At Wildwood Beach
by Ann Howells

It's summer. Our dusty orb revolves slowly on its axis, angled into sunslant
for maximum absorption; its thin, dark skin blisters and cracks.
All day I stand idle,
waiting once again for magic to tumble into my life--the mythical poor fisher
who nets a spangled, articulate carp, is granted three wishes--some jar
or cache pot that once uncorked bathes me in exquisite joy,
balm of deliquescent star
and moonglow. Boys pass on the sidewalk and in bars, tawny,
with sunlit eyes, and streaked, dark hair cropped, caressing shoulders, or bound,
tickling muscular backs. They are not for me, but for others like themselves--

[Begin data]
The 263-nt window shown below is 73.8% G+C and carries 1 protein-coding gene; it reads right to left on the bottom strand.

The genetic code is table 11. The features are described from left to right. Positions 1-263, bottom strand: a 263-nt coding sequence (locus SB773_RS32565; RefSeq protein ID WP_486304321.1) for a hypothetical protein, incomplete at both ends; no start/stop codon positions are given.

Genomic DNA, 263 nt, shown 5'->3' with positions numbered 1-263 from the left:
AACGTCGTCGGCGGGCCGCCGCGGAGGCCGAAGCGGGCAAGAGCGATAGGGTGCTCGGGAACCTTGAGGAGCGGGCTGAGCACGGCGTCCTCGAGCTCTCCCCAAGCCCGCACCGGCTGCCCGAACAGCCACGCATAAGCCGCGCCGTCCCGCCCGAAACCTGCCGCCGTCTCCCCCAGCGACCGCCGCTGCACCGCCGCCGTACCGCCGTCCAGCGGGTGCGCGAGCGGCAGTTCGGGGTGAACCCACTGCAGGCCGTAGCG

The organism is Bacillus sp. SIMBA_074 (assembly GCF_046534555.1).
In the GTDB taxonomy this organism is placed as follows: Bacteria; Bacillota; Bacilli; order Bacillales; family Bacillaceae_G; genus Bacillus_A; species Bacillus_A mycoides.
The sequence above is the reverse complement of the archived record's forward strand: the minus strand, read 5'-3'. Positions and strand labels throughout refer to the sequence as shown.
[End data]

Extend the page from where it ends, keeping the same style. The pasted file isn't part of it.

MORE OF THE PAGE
eyes light in recognition--vagrant souls whose angel smiles belie
their vacuous nature. I settle at a table, its gaudy parasol tilted
against the slanted rays of evening: world washed gold, then rose,
then amethyst.
The boys
stretch and yawn--lazy, sybaritic felines, pampered and well-fed--slink into shadow
with alley toms. Their discordant love calls provide night music, background
against which all conversation, all barter takes place. What have I to offer
but a drowsy, whiskeyed murmur and sweetness of intent--
it is not enough. On the walk home I spy a lucky penny, bend to retrieve it.
But, it is embedded in the walkway, mere illusion. I scrabble for it
until my fingertips are raw.

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